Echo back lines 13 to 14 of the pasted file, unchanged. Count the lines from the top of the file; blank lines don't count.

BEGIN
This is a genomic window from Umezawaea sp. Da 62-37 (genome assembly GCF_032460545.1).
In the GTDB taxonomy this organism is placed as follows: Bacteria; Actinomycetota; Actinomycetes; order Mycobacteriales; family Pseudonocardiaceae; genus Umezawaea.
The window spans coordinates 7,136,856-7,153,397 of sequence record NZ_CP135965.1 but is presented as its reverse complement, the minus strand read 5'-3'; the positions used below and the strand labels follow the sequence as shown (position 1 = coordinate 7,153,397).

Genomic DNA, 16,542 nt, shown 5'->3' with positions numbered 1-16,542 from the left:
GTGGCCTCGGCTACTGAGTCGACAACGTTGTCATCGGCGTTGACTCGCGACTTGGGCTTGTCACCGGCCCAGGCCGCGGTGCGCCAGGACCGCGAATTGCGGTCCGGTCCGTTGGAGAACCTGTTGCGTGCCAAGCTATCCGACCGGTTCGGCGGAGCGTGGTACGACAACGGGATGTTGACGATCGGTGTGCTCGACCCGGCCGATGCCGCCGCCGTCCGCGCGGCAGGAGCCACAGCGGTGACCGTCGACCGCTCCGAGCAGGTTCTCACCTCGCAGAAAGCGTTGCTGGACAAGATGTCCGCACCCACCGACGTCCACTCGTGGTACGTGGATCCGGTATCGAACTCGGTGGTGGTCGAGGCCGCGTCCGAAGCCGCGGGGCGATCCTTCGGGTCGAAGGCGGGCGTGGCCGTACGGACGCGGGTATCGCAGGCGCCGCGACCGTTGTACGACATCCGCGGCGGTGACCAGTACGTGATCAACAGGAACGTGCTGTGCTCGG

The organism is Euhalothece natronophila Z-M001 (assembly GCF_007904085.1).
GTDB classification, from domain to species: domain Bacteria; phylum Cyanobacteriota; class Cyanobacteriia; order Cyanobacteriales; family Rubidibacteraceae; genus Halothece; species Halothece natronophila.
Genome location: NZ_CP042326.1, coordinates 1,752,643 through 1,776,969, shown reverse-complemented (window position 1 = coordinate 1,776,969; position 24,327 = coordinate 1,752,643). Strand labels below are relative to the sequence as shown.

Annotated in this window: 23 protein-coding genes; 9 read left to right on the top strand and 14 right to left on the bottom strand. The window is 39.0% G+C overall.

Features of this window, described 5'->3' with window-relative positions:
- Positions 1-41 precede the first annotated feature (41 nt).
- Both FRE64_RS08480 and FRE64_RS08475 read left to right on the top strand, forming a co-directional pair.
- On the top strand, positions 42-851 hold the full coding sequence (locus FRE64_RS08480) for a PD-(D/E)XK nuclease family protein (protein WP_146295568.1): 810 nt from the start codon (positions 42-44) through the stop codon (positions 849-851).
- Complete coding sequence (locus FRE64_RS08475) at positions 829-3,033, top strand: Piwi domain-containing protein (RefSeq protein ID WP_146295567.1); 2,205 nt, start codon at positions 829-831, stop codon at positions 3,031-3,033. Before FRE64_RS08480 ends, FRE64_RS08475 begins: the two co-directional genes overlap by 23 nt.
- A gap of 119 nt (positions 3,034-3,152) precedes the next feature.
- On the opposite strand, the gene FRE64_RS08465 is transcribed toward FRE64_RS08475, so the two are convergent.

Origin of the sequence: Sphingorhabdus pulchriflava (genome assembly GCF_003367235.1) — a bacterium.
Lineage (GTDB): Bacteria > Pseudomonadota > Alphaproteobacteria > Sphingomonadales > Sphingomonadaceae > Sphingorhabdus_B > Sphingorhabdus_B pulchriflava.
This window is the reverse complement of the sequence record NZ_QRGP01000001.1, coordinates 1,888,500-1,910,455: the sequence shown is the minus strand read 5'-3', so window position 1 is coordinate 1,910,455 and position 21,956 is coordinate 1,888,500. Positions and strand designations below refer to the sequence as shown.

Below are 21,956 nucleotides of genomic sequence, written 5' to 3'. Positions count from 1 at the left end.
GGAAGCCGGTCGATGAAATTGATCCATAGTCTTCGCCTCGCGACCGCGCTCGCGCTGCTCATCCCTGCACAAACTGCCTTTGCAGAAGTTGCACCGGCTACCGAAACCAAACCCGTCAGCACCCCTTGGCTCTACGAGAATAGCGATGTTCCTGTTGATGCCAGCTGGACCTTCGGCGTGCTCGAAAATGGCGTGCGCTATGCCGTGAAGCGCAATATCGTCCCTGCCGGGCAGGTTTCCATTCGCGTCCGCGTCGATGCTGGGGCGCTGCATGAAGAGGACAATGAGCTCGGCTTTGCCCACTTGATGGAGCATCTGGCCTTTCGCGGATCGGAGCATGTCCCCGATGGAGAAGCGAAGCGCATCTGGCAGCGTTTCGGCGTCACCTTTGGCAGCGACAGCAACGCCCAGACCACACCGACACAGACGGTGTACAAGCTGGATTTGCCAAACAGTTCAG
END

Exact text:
- On the top strand, positions 42-851 hold the full coding sequence (locus FRE64_RS08480) for a PD-(D/E)XK nuclease family protein (protein WP_146295568.1): 810 nt from the start codon (positions 42-44) through the stop codon (positions 849-851).
- Complete coding sequence (locus FRE64_RS08475) at positions 829-3,033, top strand: Piwi domain-containing protein (RefSeq protein ID WP_146295567.1); 2,205 nt, start codon at positions 829-831, stop codon at positions 3,031-3,033. Before FRE64_RS08480 ends, FRE64_RS08475 begins: the two co-directional genes overlap by 23 nt.